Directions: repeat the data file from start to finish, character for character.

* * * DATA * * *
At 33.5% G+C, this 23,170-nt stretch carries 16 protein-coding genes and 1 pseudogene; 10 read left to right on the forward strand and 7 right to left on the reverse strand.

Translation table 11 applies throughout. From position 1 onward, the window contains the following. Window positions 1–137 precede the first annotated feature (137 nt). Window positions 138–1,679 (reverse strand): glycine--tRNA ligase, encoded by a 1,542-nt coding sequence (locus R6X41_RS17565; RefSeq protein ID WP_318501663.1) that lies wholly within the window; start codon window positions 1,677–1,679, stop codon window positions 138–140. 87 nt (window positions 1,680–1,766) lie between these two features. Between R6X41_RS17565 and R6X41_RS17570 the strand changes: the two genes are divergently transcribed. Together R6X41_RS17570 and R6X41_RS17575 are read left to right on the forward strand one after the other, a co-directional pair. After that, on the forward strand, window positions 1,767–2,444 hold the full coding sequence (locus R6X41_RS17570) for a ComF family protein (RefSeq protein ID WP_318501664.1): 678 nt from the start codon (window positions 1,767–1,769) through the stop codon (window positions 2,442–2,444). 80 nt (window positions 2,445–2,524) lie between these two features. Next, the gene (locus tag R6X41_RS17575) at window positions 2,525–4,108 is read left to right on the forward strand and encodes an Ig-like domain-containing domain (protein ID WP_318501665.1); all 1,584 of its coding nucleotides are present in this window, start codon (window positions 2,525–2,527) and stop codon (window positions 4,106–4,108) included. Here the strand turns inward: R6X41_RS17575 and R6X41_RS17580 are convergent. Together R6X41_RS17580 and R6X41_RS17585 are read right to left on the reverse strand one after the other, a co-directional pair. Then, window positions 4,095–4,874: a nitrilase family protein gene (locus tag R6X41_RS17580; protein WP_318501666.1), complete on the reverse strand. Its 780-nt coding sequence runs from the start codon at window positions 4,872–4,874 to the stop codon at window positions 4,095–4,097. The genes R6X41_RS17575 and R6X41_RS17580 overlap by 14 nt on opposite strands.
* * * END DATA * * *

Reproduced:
At 33.5% G+C, this 23,170-nt stretch carries 16 protein-coding genes and 1 pseudogene; 10 read left to right on the forward strand and 7 right to left on the reverse strand.

Translation table 11 applies throughout. From position 1 onward, the window contains the following. Window positions 1–137 precede the first annotated feature (137 nt). Window positions 138–1,679 (reverse strand): glycine--tRNA ligase, encoded by a 1,542-nt coding sequence (locus R6X41_RS17565; RefSeq protein ID WP_318501663.1) that lies wholly within the window; start codon window positions 1,677–1,679, stop codon window positions 138–140. 87 nt (window positions 1,680–1,766) lie between these two features. Between R6X41_RS17565 and R6X41_RS17570 the strand changes: the two genes are divergently transcribed. Together R6X41_RS17570 and R6X41_RS17575 are read left to right on the forward strand one after the other, a co-directional pair. After that, on the forward strand, window positions 1,767–2,444 hold the full coding sequence (locus R6X41_RS17570) for a ComF family protein (RefSeq protein ID WP_318501664.1): 678 nt from the start codon (window positions 1,767–1,769) through the stop codon (window positions 2,442–2,444). 80 nt (window positions 2,445–2,524) lie between these two features. Next, the gene (locus tag R6X41_RS17575) at window positions 2,525–4,108 is read left to right on the forward strand and encodes an Ig-like domain-containing domain (protein ID WP_318501665.1); all 1,584 of its coding nucleotides are present in this window, start codon (window positions 2,525–2,527) and stop codon (window positions 4,106–4,108) included. Here the strand turns inward: R6X41_RS17575 and R6X41_RS17580 are convergent. Together R6X41_RS17580 and R6X41_RS17585 are read right to left on the reverse strand one after the other, a co-directional pair. Then, window positions 4,095–4,874: a nitrilase family protein gene (locus tag R6X41_RS17580; protein WP_318501666.1), complete on the reverse strand. Its 780-nt coding sequence runs from the start codon at window positions 4,872–4,874 to the stop codon at window positions 4,095–4,097. The genes R6X41_RS17575 and R6X41_RS17580 overlap by 14 nt on opposite strands.